Another oft-cited reason for not filing or for filing late is that you were advised toward that course of action by a professional, such as a tax preparer or attorney. Within certain limits, this is an excuse that the IRS will accept. Don’t interpret this too liberally, however. The IRS will not let you off the hook because your smart uncle advised that you did not have to file. Rather, they will investigate whether the person who gave you incorrect advice was a competent or licensed professional. Beyond that, they will likely investigate why a competent or licensed professional told you not to file a return when the law ultimately required you to.
Belief That Paying Income Taxes is Voluntary
A long line of scam artists have persisted in spreading the myth that paying income taxes is voluntary or even a violation of Constitutional rights. TaxGuru.org offers a helpful rebuttal of these myths, including the notion that money is not income because it isn’t backed by gold and that income taxes only apply to federal government employees. Simply put, these ideas are incorrect. As TaxGuru points out, people have done serious jail time for failing to voluntarily pay their income taxes or file returns. While the IRS does its best to deter those who spread these myths, they display no leniency to those who fall for them, either. Attempts to justify late or non-filing using any of them can land you an, “…immediate $10,000 fine” plus whatever penalties already applied to your misdeeds, according to TaxGuru.org.
Active Duty Military Service
Those who are deployed internationally in connection with active duty military service are eligible for extensions on filing their income tax returns. As eHow.com explains, “…if you were active in a combat zone, you are not required to submit any additional forms because the Department of Defense shares the names and social security numbers of service members who are deployed.” If in doubt, however, it never hurts to check to make certain that this exemption applies to you.
Destruction of Records
The IRS typically grants leniency to taxpayers who can prove that their tax or financial records were destroyed at the time they were needed to prepare their return. That is, if your house burns down in a tragic fire and takes your filing cabinet with it, you wont go to jail or pay penalties for not filing. That being said, people have been caught “staging” the destruction of their records to get out of paying before. If you attempt to claim this as an excuse, be prepared for the possibility that the IRS will want to confirm whether your records were destroyed accidentally or coincidentally, rather than intentionally. Police reports, photographs, and eye-witness testimony may all be helpful in demonstrating that the destruction was not caused by you.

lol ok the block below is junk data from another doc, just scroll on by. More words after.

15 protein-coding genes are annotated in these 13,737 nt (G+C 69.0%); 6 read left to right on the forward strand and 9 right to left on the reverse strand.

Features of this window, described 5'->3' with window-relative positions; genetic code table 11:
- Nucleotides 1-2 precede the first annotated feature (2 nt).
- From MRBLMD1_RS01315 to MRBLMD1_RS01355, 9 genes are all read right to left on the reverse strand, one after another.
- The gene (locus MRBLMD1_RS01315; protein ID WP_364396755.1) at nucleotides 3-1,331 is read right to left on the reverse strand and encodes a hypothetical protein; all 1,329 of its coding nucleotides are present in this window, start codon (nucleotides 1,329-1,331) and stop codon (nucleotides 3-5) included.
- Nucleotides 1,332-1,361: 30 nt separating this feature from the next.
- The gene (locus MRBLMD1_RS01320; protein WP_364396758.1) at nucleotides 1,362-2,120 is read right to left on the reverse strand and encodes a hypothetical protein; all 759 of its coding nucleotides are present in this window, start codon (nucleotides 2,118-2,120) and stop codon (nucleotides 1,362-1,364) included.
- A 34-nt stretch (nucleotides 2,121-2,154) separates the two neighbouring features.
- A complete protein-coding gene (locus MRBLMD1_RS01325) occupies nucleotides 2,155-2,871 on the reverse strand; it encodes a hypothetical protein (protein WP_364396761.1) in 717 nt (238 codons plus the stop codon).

Every year, late and non-filers claim ignorance of one form or another as the reason for their misdeed. However, ignorance of the law does not excuse anyone from responsibility for complying with it. Bankrate.com discusses several common excuses falling under the ignorance banner, including:
- “I was afraid to do it wrong, so I just kept gathering information and lost track of time.”
- “My husband refused to file, so I didn’t know what to do.”
- “I was drunk and totally out of it for the last few years. Hey, I was living on the streets. Do you think I cared about taxes?”
Needless to say, none of these excuses hold any weight with the IRS whatsoever. As a sovereign citizen, it is assumed that you will take responsibility for understanding your tax obligations and reporting them in a timely and lawful manner.
Unavailability of IRS Help
If you can demonstrate that the IRS was not available to assist you in filing your return in a timely and lawful manner, this is a recognized and accepted excuse for late filing. Again – whether you can, in practice, escape punishment using this excuse depends on the specifics of what happened. In all likelihood, you will not be able to avoid punishment because you were put on hold for a long time or didn’t get to speak with the first IRS assistant you called. Rather, it will need to be clear that you made an active and reasonable effort to seek help and despite this, did not receive it. Be sure to document the times and dates of any attempted and failed correspondence with the IRS, including who you were attempting to reach and by what means (phone, e-mail, snail mail, etc.)
While we don’t suspect many of our readers will be incarcerated anytime soon, it does serve as a valid excuse for filing late or not filing, because you either did not have access to your financial records or became incarcerated late in the filing season. Then again, most prisoners also do not have any income to report in the first place, so perhaps it’s best to avoid jail altogether and simply file on time.